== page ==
Argument (from “Fineo and Fiamma,” 1864)

Fineo, a member of a noble family of Savona, (an ancient city near Genoa,) and Fiamma, a lady of rank whose family live at Genova, (Genoa,) are lovers. They are opposed by their parents through a spirit of rivalry. The lady’s brother and Fineo being in the king’s service and both on duty at Genoa, the former provokes a duel with the latter, and thus causes him to be condemned to death. The sentence is finally commuted, but Fineo is lashed to a boat and left to the mercy of the sea. Fiamma, through a sense of honor, submits herself to a similar fate. They are both taken by different crews of Moors, who meet, fight, and Fineo’s captors prove victors. The lovers are taken to the king of the Moors, who, after hearing the story of their misery, releases them, and sends them in safety to Italy. —Finale.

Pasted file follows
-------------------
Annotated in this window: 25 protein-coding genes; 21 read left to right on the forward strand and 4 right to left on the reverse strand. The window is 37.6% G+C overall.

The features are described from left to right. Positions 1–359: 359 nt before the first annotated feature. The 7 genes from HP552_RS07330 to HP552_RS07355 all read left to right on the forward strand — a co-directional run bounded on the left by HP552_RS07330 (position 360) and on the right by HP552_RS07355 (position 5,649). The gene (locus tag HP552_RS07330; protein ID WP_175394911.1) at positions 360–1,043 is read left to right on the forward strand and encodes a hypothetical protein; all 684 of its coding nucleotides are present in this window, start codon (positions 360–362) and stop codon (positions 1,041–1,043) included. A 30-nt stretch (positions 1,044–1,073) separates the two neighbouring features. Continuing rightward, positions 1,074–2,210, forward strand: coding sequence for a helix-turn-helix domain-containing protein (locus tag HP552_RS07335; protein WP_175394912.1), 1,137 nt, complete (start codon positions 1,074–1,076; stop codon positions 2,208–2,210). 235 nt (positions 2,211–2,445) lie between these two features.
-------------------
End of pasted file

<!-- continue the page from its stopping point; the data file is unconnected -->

‘There never was a story of more woe
Than this of Juliet and her Romeo.’ — Shakespeare.

Fineo and Fiamma, 1864